There is much to be excited about with Hawes, but we cannot delude ourselves into thinking he is a perfect player and that the Clippers were merely one Hawes away from winning the championship. Based on his performance in the first three preseason games, Hawes may struggle defensively. Never known for his athleticism, Hawes also has slow feet and can be burned by quicker players. No, he is not a liability on the less glamorous end of the floor, but he is no better than average. DeAndre Jordan is a much-improved post defender, but Blake Griffin is not yet a world-beater on defense.  If Hawes is closing out a game in place of Jordan for any reason (foul trouble, free throw shooting), will the Clippers be able to have a reliable last line of defense? This is not clear. In addition, although he is not a bad rebounder (he averaged 8.3 rebounds in 30.9 minutes of play last season), Hawes is not elite at corralling boards. Rebounding just happens to be one of the most glaring weaknesses for the Clippers.

During these past three preseason games, Hawes has attempted (with mixed results) several shots close to the basket using a couple of post moves. This is no accident, as the Clippers are looking to post up Hawes. Although he may not embarrass himself down low, Hawes is not likely to frighten any post defenders either. A lingering question will be whether the Clippers have a good enough interior presence with Hawes as the third big to take that next step. Only time will tell.

In discussing Hawes, we would be remiss not to mention his intangibles. As we have seen during these last three pre-season games, he plays hard. Hawes is also a fun-loving guy who appears easy to befriend. These traits will help him fit in with his teammates. The Clippers picked up on his playful side when they mentioned the goofy shorts he wore to sign his new contract:

Let's also not forget his "epic" dance moves at Crawford's wedding:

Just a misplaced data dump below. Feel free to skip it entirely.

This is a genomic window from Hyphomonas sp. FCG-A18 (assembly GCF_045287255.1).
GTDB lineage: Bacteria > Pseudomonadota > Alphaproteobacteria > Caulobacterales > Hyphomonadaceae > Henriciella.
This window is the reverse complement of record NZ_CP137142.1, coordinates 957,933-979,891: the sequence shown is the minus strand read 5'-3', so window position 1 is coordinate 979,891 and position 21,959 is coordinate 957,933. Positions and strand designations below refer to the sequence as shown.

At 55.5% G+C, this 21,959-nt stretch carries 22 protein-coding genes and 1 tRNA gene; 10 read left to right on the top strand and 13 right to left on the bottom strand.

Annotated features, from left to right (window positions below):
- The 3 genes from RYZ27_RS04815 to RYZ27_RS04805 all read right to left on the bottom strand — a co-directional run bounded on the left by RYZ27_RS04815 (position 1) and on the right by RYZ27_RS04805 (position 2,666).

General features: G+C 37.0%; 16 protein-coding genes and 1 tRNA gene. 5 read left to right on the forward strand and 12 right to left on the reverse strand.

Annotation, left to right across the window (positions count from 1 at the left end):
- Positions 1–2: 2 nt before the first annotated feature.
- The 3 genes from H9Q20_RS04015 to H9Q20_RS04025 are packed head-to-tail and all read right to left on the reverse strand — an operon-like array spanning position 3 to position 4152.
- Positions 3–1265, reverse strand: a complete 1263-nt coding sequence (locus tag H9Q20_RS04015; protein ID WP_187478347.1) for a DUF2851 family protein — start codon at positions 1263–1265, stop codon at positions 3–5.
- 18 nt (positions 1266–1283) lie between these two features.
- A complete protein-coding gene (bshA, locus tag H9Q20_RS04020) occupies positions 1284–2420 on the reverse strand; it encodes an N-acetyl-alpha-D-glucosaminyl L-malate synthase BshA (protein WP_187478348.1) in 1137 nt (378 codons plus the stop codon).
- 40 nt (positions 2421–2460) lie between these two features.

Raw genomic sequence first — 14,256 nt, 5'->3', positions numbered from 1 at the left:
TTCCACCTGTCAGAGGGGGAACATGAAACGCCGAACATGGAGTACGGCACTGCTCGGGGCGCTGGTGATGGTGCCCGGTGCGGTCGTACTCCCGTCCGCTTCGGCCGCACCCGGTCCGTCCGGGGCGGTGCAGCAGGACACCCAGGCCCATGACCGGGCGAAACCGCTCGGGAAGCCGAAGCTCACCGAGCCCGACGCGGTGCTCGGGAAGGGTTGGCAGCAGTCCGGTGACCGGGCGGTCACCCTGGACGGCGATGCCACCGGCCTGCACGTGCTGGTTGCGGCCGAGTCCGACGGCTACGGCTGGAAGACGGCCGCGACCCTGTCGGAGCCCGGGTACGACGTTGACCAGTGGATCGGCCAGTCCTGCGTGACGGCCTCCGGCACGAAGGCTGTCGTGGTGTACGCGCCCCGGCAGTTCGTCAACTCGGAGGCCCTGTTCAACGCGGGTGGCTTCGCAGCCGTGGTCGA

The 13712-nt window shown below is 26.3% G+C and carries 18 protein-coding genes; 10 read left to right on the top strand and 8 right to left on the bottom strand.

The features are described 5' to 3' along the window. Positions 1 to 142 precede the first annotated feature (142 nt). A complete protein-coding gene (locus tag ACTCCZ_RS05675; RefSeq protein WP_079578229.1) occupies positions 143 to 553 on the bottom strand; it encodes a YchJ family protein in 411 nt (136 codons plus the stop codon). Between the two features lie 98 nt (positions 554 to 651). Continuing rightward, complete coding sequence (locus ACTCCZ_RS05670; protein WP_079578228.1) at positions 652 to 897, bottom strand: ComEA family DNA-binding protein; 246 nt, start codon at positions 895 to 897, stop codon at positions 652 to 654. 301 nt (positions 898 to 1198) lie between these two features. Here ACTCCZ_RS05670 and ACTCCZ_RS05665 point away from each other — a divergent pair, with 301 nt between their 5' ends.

#tbt Dance moves #crawfordwedding @cp3 @naterobinson @blakegriffin32 @matt_barnes9 @deandrejordan6

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What does Hawes need to do to succeed with the Clippers? Simply put, he needs to be the Hawes that we have all seen in previous years, particularly last season. He needs to hit close to 40% of his threes, and be otherwise consistent both on offense and on defense. He has to take shots when he is open and maintain his reputation as a good passer.  We cannot have a situation in which his production plummets.

At long last, the Clippers have a legitimate NBA player to back up Griffin and Jordan. There is no question that Hawes is an upgrade over Glen "Big Baby" Davis (the primary backup power forward/center at the end of last season), Ryan Hollins, Ronny Turiaf, Lamar Odom, or Kenyon Martin. He is also more of a complete player than rebounding-machine (and fan favorite) Reggie Evans. Based on his particular set of skills, Hawes can also play well alongside Griffin and Jordan. This versatility can only help the team throw different looks at opposing defenses.

All in all, Hawes looks to be a very solid pickup for the Clippers this season. He has limited playoff experience, and it will be fascinating to see his contribution in the post-season. If all goes well, Hawes can certainly help this team take that next step to championship glory.